In recent years, a lot of studies have shown that political institutions and governance can enhance or mar economic development. For instance, it has been suggested that within the discipline of economics, the ‘new institutional economics’ has broken with the conventional neoclassical focus on factor endowments and technology.
They further state that politics and institutions account for the wide variation in economic structure and performance throughout history and across the world.
An important insight is that successful economic development depends on a political and institutional environment that aligns the political incentives facing governments with the requirements of economic growth and improved social welfare.
The closer the alignment, the more likely governments are to make credible and sustained commitments to constructive policies and systems of public administration.
Conversely, where governments’ incentives are at odds with developmental imperatives, policymaking and implementation are vulnerable to economically damaging political opportunism.
Arguably the strongest temptation for Nigerian politicians to jeopardize our country’s economic development prospects is rooted in the persistent political insecurity.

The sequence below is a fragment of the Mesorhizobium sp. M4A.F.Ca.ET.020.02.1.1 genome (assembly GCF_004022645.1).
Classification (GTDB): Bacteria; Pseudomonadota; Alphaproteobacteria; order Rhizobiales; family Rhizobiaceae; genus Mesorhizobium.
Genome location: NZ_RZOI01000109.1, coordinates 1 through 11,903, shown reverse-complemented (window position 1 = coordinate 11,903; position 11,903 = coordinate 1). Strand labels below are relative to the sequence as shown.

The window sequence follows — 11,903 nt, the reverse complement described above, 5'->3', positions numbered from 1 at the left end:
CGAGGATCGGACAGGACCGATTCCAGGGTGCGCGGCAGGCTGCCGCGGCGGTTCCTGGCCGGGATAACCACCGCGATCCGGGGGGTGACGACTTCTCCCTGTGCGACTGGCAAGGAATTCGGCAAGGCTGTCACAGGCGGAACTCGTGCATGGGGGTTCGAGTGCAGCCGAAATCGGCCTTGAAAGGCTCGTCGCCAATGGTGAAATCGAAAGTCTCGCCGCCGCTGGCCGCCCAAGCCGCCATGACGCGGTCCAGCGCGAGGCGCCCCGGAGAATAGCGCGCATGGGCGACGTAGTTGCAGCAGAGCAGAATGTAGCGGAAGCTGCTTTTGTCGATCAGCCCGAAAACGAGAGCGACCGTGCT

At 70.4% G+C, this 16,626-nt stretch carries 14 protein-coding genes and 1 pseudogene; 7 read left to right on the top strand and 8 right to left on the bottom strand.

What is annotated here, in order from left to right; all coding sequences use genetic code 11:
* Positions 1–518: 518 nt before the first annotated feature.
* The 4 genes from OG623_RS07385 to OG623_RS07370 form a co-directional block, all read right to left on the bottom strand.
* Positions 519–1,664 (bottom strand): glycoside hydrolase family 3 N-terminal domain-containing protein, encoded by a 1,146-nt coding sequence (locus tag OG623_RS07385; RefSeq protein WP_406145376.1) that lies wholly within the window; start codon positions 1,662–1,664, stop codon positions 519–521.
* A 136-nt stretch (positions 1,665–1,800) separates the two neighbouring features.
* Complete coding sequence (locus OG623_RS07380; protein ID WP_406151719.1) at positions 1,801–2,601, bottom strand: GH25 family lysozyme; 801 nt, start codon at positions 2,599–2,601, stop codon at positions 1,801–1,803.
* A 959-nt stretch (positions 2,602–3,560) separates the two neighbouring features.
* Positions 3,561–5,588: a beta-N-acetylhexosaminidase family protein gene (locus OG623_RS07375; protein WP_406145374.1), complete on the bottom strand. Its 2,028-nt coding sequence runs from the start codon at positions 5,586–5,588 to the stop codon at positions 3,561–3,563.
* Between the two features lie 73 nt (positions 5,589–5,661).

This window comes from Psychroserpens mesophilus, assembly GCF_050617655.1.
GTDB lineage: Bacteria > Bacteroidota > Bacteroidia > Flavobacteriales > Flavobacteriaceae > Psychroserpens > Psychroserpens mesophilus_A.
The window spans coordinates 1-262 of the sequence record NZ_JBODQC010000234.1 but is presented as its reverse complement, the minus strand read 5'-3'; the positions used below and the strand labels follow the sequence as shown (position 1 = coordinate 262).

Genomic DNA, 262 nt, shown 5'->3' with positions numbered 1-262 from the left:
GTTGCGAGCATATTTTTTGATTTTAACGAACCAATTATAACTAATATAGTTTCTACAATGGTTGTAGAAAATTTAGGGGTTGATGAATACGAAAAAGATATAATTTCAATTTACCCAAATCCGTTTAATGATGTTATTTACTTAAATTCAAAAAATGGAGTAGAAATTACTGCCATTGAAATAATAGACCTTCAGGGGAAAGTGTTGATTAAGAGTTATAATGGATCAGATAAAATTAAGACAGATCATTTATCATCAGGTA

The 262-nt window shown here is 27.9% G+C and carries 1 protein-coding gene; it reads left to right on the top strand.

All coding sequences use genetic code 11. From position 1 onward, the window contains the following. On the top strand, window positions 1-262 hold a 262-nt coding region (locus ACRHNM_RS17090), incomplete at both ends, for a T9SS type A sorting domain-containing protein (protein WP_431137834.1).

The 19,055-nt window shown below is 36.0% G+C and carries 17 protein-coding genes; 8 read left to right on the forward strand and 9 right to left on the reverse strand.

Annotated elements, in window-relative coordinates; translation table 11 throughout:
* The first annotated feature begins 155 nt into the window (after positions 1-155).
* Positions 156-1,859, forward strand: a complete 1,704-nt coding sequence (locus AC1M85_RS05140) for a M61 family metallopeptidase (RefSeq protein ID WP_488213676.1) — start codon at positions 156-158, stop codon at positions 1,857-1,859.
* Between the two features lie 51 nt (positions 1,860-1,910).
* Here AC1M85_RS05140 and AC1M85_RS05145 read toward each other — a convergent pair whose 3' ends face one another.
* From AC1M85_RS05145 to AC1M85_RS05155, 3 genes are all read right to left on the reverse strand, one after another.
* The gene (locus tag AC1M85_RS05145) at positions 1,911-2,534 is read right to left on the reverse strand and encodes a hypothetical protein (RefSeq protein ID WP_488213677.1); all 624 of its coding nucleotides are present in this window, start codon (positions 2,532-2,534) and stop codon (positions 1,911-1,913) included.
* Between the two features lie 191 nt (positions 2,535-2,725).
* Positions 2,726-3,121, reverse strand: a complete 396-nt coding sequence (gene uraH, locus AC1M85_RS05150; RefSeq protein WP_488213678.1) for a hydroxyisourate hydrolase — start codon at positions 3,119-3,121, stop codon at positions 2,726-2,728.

Our politicians facing imminent threats to their hold on power often have shorter time horizons and are more preoccupied with placating the specific groups most pivotal to their survival. As such, they most often place high priority on the short-term interests of their narrow constituencies, at the expense of longer-term social welfare of the entire country.
Such tendencies, no doubt have been responsible for the myopic self-interested political interventions associated with policymaking processes and public administration, whose outcome, even if not told, are the economically damaging consequences that poor citizens live with.
The main potential checks on these temptations are strong political institutions with the propensity to force our politicians to ‘internalize’ the social costs of their opportunistic behaviour.
For example, we are all aware that institutions of political representation make governments responsive and accountable to broader constituencies through competitive elections, and